The CEO of a Noida-based cybersecurity firm describes other difficulties local companies in the sector face: "I have faced multiple instances when despite delivering the services, my payments have been delayed - both by private firms and government departments," he says. "Approaching concerned ministry with my complaint isn't easy."

Leap of Faith?

Meanwhile, some CISOs in the private sector remain reluctant to do business with local, relatively inexperienced, security startups.

"As a CISO, I have certain responsibility towards the organization I work for. Yes, I would tend to trust companies who've been in this space for a few years more, albeit I would definitely be willing to consider newly launched companies in the cyber space, but maybe not for very sensitive products such as a firewall - unless I have a primary firewall from another known vendor, as an example," says Berjes Shroff, CEO at Berj InfoSec, an information security consulting firm.

A big challenge for many CISOs is to become familiar with new security product offerings from local companies.

"With CISOs shifting towards a business role and cybersecurity a boardroom discussion, there is limited time to offer for evaluating any new unknown product," says Sapan Talwar, CEO at Aristi Ninja and former IT security leader at Adobe. Plus, for some categories of security products, such as sandboxing, no local offering exists, say practitioners.

Some security practitioners argue that the government should create stronger financial incentives for using locally developed security products.

"Right now, there isn't any benefit I get for undertaking the services of a local firm," says a security practitioner at one Indian company, who asked not to be named. "If government announces that they will provide some kind of a tax sop or share the risk with me in case the company isn't able to meet my requirements, things will get lot easier for me as a CISO."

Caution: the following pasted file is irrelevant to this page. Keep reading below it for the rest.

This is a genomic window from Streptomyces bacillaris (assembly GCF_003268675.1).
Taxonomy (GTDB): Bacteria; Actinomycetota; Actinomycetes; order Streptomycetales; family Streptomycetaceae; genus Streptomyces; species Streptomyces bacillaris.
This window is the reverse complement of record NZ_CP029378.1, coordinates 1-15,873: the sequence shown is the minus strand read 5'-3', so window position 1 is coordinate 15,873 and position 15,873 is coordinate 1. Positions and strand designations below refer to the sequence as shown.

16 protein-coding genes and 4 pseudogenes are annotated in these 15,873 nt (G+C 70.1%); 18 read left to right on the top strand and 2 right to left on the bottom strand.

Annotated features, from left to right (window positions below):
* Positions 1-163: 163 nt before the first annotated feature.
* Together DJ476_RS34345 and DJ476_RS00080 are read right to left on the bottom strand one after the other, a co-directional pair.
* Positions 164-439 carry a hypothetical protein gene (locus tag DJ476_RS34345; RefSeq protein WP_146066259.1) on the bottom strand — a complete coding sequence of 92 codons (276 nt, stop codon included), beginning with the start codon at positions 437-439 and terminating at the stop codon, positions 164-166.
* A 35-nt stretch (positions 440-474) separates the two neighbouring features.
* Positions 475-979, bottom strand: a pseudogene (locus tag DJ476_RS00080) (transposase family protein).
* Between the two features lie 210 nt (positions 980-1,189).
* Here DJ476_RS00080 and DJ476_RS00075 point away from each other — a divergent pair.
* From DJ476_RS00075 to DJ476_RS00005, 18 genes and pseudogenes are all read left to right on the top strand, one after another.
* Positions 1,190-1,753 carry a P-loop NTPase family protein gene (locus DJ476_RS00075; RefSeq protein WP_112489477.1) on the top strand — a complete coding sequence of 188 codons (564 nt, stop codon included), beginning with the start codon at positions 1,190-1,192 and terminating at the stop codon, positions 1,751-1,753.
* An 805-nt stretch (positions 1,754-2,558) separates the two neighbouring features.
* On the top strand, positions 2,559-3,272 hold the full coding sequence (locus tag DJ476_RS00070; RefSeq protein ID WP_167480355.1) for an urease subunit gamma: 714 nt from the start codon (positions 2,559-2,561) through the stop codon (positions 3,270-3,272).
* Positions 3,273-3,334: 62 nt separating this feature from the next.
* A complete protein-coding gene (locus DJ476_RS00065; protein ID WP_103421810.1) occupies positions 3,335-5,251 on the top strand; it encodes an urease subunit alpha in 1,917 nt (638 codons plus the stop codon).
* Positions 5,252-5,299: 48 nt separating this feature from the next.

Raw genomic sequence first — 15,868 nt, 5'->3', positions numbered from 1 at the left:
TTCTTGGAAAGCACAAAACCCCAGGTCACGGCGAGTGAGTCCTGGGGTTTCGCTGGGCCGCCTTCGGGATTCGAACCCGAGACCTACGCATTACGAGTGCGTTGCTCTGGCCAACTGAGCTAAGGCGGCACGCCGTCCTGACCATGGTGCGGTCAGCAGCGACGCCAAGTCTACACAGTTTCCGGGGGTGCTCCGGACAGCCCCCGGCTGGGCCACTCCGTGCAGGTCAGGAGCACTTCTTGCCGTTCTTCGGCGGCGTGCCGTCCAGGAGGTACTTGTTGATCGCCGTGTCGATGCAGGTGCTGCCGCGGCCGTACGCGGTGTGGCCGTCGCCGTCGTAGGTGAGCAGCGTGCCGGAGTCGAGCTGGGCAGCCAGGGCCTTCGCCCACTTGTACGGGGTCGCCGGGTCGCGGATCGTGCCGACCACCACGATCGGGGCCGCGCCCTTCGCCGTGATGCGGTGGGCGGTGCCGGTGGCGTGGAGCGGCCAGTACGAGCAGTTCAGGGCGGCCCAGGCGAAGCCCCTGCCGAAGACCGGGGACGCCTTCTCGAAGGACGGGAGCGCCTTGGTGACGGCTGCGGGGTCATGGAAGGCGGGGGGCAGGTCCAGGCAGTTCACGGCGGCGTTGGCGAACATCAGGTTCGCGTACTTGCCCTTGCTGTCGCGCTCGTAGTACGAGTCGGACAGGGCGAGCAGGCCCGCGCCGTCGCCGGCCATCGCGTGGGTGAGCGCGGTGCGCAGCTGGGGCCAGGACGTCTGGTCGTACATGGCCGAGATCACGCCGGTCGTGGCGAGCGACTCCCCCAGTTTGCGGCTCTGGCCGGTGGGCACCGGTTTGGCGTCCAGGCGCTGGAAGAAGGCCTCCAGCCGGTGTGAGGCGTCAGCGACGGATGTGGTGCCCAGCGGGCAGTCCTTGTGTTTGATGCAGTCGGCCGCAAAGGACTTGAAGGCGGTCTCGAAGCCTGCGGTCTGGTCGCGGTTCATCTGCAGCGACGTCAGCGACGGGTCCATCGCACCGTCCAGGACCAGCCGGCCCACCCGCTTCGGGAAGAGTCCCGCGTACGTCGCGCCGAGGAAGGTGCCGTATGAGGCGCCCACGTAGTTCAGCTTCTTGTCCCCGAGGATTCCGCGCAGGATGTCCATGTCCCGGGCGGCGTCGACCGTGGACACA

Hidayatullah says that some CISOs at larger organizations actively seek out local solution providers who better understand regional specific use-cases and compliances. A case in point is the recent RBI cybersecurity guidelines - you would be hard pressed to find foreign companies who understand and help banks comply with these central bank regulations, whereas Indian firms will."

For now, Indian security companies are primarily focusing on deception technology, big-data analytics, machine learning, threat intelligence and orchestration platforms, he adds.

"One would like to see Indian companies focus on networking products, threat intelligence, machine learning, AI, digital forensics and offensive cybersecurity products and services," Shashidar says. "For a long time, Indian companies have purely focused on creating products from a defensive standpoint. We need to shift focus to creating offensive cybersecurity products and services."

Shroff adds: "I would like to see new companies concentrate more on products such as DLP, for example, but there must be value-add in these products. If priced correctly, these products, which companies are hesitant to invest in, may stand a better chance of making it big. But the value-add above existing popular products must exist."


About the Author

Suparna Goswami

Suparna Goswami

Principal Correspondent, ISMG

Suparna Goswami is principal correspondent at ISMG Asia and has more than 10 years of experience in the field of journalism. She has covered a variety of beats ranging from global macro economy, fintech, startups and other business trends. Before joining ISMG, she contributed for Forbes Asia where she wrote about the Indian startup ecosystem. She has also worked with UK-based International Finance Magazine, and leading Indian newspapers like DNA and Times of India.